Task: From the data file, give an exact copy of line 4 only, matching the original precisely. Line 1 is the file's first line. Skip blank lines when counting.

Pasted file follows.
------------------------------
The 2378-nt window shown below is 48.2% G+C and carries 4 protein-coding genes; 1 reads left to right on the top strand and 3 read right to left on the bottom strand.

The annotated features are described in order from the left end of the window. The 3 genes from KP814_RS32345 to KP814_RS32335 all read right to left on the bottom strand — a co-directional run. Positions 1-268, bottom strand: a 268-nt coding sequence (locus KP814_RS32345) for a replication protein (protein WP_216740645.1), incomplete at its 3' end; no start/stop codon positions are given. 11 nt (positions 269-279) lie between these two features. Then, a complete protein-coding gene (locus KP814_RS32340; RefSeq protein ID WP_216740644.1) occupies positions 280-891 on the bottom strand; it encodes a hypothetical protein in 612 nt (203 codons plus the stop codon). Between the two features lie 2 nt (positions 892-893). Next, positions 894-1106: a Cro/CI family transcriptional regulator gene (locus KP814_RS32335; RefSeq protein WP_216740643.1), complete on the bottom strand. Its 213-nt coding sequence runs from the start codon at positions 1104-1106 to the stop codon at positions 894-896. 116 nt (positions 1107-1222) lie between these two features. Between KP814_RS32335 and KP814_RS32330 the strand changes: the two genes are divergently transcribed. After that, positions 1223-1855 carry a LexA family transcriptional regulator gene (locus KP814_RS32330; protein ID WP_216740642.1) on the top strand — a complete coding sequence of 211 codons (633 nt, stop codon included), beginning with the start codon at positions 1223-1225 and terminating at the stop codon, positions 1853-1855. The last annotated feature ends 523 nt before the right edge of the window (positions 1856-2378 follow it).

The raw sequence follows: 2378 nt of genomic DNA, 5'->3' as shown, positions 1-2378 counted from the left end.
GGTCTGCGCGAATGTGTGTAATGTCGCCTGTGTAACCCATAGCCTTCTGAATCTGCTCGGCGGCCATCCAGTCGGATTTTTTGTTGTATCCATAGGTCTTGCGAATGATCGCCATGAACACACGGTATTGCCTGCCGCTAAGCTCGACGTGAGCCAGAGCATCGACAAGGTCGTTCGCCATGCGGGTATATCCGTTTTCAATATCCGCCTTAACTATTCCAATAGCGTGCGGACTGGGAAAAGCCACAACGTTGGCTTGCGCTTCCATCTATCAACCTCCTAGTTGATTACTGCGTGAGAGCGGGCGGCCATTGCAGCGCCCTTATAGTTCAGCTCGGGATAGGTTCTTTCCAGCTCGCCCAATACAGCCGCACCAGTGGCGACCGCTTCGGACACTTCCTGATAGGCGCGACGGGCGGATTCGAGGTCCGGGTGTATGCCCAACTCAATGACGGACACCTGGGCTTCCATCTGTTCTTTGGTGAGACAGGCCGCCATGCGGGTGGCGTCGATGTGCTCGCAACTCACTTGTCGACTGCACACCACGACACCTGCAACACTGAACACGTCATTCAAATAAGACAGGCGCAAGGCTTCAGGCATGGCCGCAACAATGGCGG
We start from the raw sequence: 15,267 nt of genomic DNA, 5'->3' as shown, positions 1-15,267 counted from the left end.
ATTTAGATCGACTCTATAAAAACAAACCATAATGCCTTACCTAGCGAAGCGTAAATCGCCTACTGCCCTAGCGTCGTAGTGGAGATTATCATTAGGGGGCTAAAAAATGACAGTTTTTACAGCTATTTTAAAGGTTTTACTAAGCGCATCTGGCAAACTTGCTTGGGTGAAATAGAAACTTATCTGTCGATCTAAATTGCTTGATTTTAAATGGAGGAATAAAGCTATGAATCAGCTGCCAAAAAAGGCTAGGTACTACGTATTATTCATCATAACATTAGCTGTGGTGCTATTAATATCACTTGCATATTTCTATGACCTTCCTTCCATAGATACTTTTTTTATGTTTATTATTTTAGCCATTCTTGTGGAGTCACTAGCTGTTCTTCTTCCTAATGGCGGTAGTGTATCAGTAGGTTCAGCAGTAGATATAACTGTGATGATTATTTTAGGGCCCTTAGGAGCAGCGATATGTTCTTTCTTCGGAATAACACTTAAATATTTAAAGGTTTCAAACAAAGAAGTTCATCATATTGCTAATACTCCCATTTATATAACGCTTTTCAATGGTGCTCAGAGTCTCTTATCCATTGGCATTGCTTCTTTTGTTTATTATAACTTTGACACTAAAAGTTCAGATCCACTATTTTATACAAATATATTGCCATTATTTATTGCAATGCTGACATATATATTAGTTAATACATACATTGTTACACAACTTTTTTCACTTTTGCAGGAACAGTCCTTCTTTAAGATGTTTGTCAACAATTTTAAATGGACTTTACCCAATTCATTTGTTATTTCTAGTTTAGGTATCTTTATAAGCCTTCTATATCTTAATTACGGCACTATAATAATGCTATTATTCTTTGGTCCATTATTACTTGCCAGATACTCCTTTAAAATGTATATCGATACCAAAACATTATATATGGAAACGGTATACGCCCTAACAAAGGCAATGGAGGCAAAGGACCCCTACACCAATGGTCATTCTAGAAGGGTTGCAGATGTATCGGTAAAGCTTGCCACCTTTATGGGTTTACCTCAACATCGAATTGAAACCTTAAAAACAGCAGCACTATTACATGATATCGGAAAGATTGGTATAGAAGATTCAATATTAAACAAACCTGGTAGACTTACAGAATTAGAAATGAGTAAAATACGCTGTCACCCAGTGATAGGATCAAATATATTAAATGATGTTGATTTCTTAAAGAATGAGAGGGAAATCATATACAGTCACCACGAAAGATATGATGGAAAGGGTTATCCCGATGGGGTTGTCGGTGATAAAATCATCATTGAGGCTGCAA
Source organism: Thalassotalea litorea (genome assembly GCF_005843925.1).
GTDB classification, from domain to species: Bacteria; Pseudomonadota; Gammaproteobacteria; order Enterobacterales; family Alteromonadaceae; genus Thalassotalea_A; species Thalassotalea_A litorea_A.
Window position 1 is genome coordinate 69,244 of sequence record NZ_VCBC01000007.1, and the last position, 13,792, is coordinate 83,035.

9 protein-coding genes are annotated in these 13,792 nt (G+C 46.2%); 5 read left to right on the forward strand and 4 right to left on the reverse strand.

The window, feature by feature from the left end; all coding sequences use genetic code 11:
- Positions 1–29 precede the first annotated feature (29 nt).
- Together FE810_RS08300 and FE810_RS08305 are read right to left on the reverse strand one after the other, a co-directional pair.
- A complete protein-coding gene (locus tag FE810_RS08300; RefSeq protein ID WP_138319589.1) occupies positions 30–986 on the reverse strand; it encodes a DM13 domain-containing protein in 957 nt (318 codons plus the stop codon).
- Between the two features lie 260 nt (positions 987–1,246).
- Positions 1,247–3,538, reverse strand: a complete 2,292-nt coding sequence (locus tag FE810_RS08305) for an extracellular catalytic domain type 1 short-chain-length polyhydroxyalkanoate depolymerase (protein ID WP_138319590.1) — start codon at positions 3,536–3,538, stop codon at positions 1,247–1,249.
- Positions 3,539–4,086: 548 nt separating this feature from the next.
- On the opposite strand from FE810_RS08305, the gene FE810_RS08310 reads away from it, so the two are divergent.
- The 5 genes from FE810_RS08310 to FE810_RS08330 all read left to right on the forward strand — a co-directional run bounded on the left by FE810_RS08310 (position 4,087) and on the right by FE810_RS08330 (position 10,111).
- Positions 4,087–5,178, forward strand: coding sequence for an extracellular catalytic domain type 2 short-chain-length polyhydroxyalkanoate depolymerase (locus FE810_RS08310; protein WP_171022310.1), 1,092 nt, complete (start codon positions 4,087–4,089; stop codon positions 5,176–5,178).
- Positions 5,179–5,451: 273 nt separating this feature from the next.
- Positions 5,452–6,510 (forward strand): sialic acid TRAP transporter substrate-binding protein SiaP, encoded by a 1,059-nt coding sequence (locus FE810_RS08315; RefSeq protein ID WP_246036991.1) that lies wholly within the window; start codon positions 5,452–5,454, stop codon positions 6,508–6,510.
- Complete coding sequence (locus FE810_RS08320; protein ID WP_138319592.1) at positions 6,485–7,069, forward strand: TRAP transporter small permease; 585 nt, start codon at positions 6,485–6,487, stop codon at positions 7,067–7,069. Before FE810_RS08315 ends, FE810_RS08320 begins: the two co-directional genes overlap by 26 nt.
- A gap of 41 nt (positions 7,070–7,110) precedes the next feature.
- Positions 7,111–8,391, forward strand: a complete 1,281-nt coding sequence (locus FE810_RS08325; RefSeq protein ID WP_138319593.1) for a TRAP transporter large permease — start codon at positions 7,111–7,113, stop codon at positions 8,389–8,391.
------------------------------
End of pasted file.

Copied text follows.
GGTCTGCGCGAATGTGTGTAATGTCGCCTGTGTAACCCATAGCCTTCTGAATCTGCTCGGCGGCCATCCAGTCGGATTTTTTGTTGTATCCATAGGTCTTGCGAATGATCGCCATGAACACACGGTATTGCCTGCCGCTAAGCTCGACGTGAGCCAGAGCATCGACAAGGTCGTTCGCCATGCGGGTATATCCGTTTTCAATATCCGCCTTAACTATTCCAATAGCGTGCGGACTGGGAAAAGCCACAACGTTGGCTTGCGCTTCCATCTATCAACCTCCTAGTTGATTACTGCGTGAGAGCGGGCGGCCATTGCAGCGCCCTTATAGTTCAGCTCGGGATAGGTTCTTTCCAGCTCGCCCAATACAGCCGCACCAGTGGCGACCGCTTCGGACACTTCCTGATAGGCGCGACGGGCGGATTCGAGGTCCGGGTGTATGCCCAACTCAATGACGGACACCTGGGCTTCCATCTGTTCTTTGGTGAGACAGGCCGCCATGCGGGTGGCGTCGATGTGCTCGCAACTCACTTGTCGACTGCACACCACGACACCTGCAACACTGAACACGTCATTCAAATAAGACAGGCGCAAGGCTTCAGGCATGGCCGCAACAATGGCGG